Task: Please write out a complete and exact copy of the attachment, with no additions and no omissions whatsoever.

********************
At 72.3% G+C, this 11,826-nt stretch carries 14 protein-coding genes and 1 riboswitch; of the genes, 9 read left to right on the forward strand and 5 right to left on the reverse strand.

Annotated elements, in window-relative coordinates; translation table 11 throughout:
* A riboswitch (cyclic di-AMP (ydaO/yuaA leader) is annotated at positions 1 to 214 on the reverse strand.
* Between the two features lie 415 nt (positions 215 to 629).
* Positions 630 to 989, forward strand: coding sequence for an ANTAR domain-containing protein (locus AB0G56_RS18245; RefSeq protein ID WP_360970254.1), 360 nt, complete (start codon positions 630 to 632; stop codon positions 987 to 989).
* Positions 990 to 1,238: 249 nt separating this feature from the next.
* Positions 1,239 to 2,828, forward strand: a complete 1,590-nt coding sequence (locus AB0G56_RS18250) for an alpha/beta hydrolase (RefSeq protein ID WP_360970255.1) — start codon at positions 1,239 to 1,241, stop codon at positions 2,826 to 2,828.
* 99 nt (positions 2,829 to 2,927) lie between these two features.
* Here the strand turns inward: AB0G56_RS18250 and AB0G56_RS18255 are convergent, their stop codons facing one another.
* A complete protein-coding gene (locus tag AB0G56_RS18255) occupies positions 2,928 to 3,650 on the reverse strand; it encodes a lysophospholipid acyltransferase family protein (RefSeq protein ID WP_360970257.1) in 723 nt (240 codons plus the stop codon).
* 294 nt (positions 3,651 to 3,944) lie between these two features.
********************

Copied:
At 72.3% G+C, this 11,826-nt stretch carries 14 protein-coding genes and 1 riboswitch; of the genes, 9 read left to right on the forward strand and 5 right to left on the reverse strand.

Annotated elements, in window-relative coordinates; translation table 11 throughout:
* A riboswitch (cyclic di-AMP (ydaO/yuaA leader) is annotated at positions 1 to 214 on the reverse strand.
* Between the two features lie 415 nt (positions 215 to 629).
* Positions 630 to 989, forward strand: coding sequence for an ANTAR domain-containing protein (locus AB0G56_RS18245; RefSeq protein ID WP_360970254.1), 360 nt, complete (start codon positions 630 to 632; stop codon positions 987 to 989).
* Positions 990 to 1,238: 249 nt separating this feature from the next.
* Positions 1,239 to 2,828, forward strand: a complete 1,590-nt coding sequence (locus AB0G56_RS18250) for an alpha/beta hydrolase (RefSeq protein ID WP_360970255.1) — start codon at positions 1,239 to 1,241, stop codon at positions 2,826 to 2,828.
* 99 nt (positions 2,829 to 2,927) lie between these two features.
* Here the strand turns inward: AB0G56_RS18250 and AB0G56_RS18255 are convergent, their stop codons facing one another.
* A complete protein-coding gene (locus tag AB0G56_RS18255) occupies positions 2,928 to 3,650 on the reverse strand; it encodes a lysophospholipid acyltransferase family protein (RefSeq protein ID WP_360970257.1) in 723 nt (240 codons plus the stop codon).
* 294 nt (positions 3,651 to 3,944) lie between these two features.